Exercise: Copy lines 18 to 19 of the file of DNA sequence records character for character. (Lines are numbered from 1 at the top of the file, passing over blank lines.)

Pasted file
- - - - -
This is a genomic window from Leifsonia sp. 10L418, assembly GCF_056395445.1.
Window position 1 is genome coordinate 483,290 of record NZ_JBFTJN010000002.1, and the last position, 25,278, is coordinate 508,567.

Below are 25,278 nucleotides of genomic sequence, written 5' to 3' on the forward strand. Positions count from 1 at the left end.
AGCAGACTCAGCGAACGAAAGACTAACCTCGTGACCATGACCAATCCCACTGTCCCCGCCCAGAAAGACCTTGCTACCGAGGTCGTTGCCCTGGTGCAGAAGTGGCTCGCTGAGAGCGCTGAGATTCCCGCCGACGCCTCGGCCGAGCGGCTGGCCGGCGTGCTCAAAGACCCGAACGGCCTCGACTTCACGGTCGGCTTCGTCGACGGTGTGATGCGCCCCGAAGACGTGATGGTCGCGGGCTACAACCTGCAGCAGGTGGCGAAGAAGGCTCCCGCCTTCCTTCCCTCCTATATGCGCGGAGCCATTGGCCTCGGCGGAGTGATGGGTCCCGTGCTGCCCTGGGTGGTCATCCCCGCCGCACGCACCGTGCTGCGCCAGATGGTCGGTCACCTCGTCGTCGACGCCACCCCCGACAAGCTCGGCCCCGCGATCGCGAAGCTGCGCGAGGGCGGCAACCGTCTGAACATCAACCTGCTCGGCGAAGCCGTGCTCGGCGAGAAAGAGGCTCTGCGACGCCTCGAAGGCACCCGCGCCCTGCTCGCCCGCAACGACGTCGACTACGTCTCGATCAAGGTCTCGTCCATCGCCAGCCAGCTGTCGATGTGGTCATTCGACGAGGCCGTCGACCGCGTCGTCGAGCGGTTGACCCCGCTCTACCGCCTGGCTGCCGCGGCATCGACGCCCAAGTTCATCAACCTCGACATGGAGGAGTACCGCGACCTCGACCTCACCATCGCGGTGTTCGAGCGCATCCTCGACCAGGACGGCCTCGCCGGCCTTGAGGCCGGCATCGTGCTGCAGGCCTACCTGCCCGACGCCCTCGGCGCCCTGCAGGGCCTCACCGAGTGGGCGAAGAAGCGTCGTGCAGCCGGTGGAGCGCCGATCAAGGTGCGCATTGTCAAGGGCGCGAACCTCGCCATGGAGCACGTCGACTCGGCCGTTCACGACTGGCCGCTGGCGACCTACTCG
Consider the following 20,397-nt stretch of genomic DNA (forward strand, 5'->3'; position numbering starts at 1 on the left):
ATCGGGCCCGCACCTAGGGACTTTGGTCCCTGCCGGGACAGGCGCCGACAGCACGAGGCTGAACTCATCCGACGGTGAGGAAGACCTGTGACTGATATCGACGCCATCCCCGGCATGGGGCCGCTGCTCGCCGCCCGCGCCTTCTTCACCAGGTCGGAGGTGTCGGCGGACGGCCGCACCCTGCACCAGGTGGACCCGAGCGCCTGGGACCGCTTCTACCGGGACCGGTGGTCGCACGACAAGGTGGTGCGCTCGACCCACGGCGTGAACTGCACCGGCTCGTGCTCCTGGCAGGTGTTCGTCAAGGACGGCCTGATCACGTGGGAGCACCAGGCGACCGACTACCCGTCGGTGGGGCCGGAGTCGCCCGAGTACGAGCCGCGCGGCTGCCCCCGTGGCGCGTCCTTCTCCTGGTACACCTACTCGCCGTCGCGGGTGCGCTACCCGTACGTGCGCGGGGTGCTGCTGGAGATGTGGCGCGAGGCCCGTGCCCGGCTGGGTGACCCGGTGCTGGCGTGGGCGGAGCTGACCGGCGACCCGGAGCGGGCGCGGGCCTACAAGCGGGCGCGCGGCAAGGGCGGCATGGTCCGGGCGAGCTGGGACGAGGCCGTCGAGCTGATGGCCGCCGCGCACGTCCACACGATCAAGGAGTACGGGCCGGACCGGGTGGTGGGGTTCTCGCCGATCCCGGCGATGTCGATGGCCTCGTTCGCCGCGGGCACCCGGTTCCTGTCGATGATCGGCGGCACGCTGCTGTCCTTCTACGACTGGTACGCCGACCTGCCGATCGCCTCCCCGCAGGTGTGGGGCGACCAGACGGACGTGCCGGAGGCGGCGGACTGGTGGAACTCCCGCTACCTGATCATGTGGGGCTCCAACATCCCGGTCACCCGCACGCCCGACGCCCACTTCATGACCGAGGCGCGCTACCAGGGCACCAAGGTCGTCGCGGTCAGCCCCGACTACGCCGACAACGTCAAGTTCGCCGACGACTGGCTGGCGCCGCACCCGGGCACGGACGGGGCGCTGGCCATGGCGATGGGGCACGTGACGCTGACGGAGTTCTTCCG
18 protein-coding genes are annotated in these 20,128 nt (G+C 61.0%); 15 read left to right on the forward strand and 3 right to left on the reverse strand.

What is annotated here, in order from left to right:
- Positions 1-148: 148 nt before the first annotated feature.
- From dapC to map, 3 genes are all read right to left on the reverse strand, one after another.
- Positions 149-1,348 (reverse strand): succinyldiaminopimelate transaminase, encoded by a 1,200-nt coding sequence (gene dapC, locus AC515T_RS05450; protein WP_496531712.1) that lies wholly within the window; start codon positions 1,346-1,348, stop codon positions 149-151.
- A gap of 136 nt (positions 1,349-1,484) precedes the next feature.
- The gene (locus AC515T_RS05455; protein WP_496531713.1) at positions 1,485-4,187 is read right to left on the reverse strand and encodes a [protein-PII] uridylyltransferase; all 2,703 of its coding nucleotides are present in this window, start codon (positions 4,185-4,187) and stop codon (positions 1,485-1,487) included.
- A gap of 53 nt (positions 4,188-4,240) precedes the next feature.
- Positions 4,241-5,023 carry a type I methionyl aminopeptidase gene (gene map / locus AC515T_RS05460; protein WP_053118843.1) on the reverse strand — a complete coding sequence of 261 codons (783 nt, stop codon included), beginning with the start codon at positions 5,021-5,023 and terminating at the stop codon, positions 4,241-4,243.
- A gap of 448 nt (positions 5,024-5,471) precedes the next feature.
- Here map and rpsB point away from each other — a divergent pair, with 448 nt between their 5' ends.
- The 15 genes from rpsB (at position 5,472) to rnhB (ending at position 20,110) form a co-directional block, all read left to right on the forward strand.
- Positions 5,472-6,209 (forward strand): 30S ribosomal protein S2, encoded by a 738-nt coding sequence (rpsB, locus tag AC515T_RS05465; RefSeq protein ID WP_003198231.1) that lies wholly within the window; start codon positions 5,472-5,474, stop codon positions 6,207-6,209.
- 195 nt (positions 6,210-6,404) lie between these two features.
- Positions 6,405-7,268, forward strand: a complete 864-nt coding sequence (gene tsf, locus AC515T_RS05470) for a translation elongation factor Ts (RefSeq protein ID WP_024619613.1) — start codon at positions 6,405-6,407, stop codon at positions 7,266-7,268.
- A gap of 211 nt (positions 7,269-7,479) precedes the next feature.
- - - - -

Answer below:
- The 15 genes from rpsB (at position 5,472) to rnhB (ending at position 20,110) form a co-directional block, all read left to right on the forward strand.
- Positions 5,472-6,209 (forward strand): 30S ribosomal protein S2, encoded by a 738-nt coding sequence (rpsB, locus tag AC515T_RS05465; RefSeq protein ID WP_003198231.1) that lies wholly within the window; start codon positions 5,472-5,474, stop codon positions 6,207-6,209.